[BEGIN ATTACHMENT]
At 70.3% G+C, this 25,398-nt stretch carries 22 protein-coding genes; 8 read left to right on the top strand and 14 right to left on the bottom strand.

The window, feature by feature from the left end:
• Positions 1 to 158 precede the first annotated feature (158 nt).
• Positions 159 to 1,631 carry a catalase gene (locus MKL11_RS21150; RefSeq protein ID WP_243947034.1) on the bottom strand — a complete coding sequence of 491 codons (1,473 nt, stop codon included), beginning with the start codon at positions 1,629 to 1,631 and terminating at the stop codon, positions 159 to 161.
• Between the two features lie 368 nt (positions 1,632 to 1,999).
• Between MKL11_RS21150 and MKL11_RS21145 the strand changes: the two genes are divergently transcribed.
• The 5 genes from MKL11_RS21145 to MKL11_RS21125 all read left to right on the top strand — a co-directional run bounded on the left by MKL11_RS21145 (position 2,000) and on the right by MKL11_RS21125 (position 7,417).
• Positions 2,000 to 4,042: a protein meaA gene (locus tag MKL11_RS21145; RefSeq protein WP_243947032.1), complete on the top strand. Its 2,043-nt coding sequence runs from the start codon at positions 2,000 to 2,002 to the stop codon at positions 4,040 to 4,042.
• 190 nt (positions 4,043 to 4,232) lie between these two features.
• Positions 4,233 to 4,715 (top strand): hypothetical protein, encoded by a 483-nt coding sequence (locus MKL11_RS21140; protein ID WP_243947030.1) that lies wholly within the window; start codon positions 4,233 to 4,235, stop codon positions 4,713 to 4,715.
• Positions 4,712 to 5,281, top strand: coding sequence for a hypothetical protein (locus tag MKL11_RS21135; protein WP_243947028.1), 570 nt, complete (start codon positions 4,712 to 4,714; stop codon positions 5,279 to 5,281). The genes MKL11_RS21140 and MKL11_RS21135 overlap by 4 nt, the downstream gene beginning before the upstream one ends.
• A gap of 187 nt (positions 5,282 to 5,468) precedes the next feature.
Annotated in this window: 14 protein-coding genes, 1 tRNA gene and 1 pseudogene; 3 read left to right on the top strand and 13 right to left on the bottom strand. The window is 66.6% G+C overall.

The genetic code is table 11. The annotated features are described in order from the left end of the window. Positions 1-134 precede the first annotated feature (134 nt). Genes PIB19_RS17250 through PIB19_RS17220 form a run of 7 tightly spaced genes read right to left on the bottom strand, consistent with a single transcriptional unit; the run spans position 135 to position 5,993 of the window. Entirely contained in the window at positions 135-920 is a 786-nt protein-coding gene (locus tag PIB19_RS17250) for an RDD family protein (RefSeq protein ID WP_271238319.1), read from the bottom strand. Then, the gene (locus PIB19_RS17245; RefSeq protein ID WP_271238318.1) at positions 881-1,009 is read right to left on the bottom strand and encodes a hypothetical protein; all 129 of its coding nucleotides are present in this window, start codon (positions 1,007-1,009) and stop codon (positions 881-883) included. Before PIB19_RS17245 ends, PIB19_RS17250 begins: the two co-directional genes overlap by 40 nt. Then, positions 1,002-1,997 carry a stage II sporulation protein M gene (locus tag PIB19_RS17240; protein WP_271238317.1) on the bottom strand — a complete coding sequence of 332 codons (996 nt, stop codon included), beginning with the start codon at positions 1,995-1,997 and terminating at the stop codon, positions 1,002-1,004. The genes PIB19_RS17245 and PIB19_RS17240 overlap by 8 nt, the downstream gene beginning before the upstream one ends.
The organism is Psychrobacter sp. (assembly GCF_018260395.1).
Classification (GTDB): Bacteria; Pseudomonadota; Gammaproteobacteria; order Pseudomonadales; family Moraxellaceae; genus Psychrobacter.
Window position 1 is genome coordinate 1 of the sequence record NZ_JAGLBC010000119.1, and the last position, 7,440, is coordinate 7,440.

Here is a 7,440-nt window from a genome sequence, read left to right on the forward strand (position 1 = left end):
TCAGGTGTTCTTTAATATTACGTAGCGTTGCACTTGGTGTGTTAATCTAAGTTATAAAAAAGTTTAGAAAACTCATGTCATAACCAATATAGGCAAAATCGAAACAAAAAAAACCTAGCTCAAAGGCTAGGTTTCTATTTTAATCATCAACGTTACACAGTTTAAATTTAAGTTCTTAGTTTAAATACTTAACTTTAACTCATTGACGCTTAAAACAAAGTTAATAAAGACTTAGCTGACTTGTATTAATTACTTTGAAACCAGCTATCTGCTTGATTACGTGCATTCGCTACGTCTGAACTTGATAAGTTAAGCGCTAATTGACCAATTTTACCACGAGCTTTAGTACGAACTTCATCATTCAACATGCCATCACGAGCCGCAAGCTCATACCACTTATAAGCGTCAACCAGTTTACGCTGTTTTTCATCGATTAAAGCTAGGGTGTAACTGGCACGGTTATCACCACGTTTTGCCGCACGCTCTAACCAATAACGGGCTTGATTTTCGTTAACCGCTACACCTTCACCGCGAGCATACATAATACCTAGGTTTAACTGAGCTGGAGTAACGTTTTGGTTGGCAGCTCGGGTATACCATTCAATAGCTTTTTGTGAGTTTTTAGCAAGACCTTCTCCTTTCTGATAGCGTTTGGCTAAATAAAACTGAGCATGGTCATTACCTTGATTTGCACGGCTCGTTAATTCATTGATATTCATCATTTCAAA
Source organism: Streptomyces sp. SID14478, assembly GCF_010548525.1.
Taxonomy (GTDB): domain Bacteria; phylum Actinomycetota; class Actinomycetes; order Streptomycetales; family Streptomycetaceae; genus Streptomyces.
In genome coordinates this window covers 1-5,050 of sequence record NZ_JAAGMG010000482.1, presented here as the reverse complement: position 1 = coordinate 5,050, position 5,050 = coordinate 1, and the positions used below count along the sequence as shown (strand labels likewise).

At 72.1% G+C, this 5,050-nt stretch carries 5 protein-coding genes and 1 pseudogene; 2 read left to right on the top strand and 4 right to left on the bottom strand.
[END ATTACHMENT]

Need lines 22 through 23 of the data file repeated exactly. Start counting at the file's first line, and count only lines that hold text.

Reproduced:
In genome coordinates this window covers 1-5,050 of sequence record NZ_JAAGMG010000482.1, presented here as the reverse complement: position 1 = coordinate 5,050, position 5,050 = coordinate 1, and the positions used below count along the sequence as shown (strand labels likewise).

At 72.1% G+C, this 5,050-nt stretch carries 5 protein-coding genes and 1 pseudogene; 2 read left to right on the top strand and 4 right to left on the bottom strand.